Tinkering with eligibility criteria a bit more could further curb healthcare costs, wrote a team led by Iakovos Toumazis, PhD, of the University of Texas MD Anderson Cancer Center in Houston.
"[Our] economic evaluation found that the 2021 USPSTF recommendation for lung cancer screening was cost-effective; however, alternative screening strategies that maintained a minimum cumulative smoking exposure of 20 pack-years but included individuals who quit smoking within the past 25 years may be more cost-effective and warrant further evaluation," the group noted.
In March, the USPSTF released updated guidance that reduced the starting age for CT lung cancer screening from 55 to 50 and adjusted smoking history from 30 pack years to 20 pack years. Toumazis and colleagues investigated whether this new recommendation is more cost-effective than the task force's 2013 guidance, and they also analyzed six other screening strategies that kept the 20-pack-year measure and set a screening ending age of 80 but varied in starting age for screening and number of years since quitting smoking.
The authors used simulated models based on a 1960 birth cohort and a timeframe between January 2005 and December 2050. They defined a cost-effective lung cancer screening strategy as one that had a mean incremental cost-effectiveness ratio (ICER) lower than $100,000 per quality-adjusted life year (QALY).
What did the group find? The 2021 CT lung cancer screening guideline is more cost-effective than the 2013 iteration -- despite the fact that it expands the pool of eligible individuals. But it was not the top option when compared with the six alternative strategies, the team noted.
Of these other protocols, two were particularly effective at curbing costs while also providing the greatest health benefits (such as highest number of screening-detected cases, lowest percentage of overdiagnosed cases, lung cancer deaths avoided, and reduction in disease mortality -- what the team called the "efficiency frontier").
|Cost-effectiveness and highest health benefit of CT lung cancer screening strategies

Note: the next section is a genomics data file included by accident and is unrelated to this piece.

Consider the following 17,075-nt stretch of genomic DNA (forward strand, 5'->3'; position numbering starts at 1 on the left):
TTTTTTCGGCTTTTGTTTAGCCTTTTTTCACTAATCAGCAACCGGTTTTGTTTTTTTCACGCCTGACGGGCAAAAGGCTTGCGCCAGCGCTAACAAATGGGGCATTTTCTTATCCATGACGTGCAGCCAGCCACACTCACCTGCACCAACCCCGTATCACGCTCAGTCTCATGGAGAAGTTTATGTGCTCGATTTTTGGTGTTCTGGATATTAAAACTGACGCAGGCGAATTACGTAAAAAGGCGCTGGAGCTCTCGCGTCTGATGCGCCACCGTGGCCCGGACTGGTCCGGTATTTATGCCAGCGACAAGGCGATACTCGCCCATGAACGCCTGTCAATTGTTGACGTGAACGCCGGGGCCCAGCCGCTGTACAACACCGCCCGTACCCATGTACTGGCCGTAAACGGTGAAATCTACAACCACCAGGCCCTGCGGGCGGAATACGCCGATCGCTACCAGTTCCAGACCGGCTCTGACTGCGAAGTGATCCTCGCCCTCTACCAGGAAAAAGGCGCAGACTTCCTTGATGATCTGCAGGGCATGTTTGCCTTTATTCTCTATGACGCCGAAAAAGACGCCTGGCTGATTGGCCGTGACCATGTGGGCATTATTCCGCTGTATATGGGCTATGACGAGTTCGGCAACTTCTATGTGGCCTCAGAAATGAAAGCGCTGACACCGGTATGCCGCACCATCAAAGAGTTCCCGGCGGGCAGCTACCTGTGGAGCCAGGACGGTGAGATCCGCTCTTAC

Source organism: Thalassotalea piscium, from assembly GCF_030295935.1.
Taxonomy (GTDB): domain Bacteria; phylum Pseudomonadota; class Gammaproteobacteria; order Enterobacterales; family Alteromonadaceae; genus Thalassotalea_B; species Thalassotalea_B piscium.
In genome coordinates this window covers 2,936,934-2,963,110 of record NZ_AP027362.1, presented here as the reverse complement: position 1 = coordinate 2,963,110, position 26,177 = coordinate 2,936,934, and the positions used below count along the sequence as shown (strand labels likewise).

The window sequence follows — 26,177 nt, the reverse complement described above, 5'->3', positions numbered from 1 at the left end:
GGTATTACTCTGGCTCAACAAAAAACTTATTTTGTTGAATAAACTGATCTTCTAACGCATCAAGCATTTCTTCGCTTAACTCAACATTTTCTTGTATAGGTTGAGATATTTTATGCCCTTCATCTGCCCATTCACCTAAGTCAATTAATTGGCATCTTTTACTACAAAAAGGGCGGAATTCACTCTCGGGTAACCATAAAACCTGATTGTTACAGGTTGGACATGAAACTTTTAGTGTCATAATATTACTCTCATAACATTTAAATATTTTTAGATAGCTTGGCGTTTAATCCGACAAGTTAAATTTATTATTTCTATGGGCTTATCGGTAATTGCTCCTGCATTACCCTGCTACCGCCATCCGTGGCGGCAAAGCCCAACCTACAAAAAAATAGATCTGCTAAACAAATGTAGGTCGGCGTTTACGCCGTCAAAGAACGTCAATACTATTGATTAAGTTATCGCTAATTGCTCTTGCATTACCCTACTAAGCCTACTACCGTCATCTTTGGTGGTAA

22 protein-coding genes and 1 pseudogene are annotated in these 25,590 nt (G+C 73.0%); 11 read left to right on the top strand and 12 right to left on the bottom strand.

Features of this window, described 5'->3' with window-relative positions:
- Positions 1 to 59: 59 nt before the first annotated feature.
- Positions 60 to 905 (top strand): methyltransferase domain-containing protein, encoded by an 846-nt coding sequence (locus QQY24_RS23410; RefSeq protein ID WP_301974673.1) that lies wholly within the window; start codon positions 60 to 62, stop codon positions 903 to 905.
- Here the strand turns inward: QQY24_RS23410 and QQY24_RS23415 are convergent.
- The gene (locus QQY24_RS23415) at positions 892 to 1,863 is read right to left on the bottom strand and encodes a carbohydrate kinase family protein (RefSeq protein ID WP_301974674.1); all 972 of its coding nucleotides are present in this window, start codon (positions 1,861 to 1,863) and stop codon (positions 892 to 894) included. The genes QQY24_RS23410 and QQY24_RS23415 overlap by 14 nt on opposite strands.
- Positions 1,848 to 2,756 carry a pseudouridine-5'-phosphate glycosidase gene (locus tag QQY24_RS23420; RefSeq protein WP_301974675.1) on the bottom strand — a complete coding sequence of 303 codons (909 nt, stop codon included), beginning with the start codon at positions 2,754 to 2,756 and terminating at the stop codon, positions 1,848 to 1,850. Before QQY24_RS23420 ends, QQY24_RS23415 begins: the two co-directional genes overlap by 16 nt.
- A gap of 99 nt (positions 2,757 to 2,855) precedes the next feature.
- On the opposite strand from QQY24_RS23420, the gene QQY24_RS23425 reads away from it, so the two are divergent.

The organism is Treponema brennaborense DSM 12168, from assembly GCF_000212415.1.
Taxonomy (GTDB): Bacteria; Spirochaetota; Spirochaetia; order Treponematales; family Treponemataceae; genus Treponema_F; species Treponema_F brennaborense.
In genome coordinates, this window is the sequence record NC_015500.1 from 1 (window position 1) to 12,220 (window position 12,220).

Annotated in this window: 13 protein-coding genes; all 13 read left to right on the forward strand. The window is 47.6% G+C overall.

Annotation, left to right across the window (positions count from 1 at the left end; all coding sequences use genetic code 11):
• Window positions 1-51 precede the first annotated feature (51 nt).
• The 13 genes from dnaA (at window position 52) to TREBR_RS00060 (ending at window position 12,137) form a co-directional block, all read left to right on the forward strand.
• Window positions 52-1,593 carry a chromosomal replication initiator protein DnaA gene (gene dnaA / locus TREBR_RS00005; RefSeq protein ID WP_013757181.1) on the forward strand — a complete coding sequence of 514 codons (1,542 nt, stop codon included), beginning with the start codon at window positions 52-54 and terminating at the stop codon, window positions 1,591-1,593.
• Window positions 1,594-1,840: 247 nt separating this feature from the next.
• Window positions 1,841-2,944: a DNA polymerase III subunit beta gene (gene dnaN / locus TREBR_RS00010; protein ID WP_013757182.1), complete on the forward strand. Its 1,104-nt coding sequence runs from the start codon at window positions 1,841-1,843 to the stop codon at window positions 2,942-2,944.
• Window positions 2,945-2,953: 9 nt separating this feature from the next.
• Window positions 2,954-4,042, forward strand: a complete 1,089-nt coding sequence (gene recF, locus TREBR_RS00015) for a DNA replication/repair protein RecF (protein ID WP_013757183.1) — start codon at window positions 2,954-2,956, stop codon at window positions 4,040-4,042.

||2021 USPSTF recommendation
||Alternative strategy 4 (Screening start at age 55 years and end at age 80; minimum cumulative smoking exposures of 20 pack years and maximum of 25 years since quitting)
||Alternative strategy 6 (Screening start at age 50 and end at age 80; minimum cumulative smoking exposure of 20 pack-years and maximum of 25 years since quitting)
|Mean ICER per QALY gained
|Mean ICER per QALY gained versus 2013 USPSTF strategy on efficiency frontier
|Lung cancer deaths avoided
|Reduction in lung cancer mortality
Even though alternative strategy 4 had a lower ICER per QALY than some of the other screening options, it offered "screening coverage to a portion of the U.S. population that was similar to that of the 2021 USPSTF recommendation," and "was associated with greater cost-effectiveness, improvements in lung cancer-specific mortality, and reductions in the number of low-dose CT screenings," the team explained.
The study findings point to the work that needs to be done to firmly establish lung cancer screening uptake, according to an accompanying editorial written by Dr. James Mulshine of Rush University Medical Center in Chicago and colleague Bruce Pyenson of Millman in New York City.
"Now is the time for a concerted push for lung cancer screening implementation," the two wrote. "The numerous improvements in lung cancer screening since the NLST [National Lung Screening Trial], ranging from underlying technologies to intervention management to patient support, mean the screening process will likely be even more beneficial than in the past trials. The substantial increase in treatment costs for late-stage lung cancer make the economic case for early detection even more apparent."
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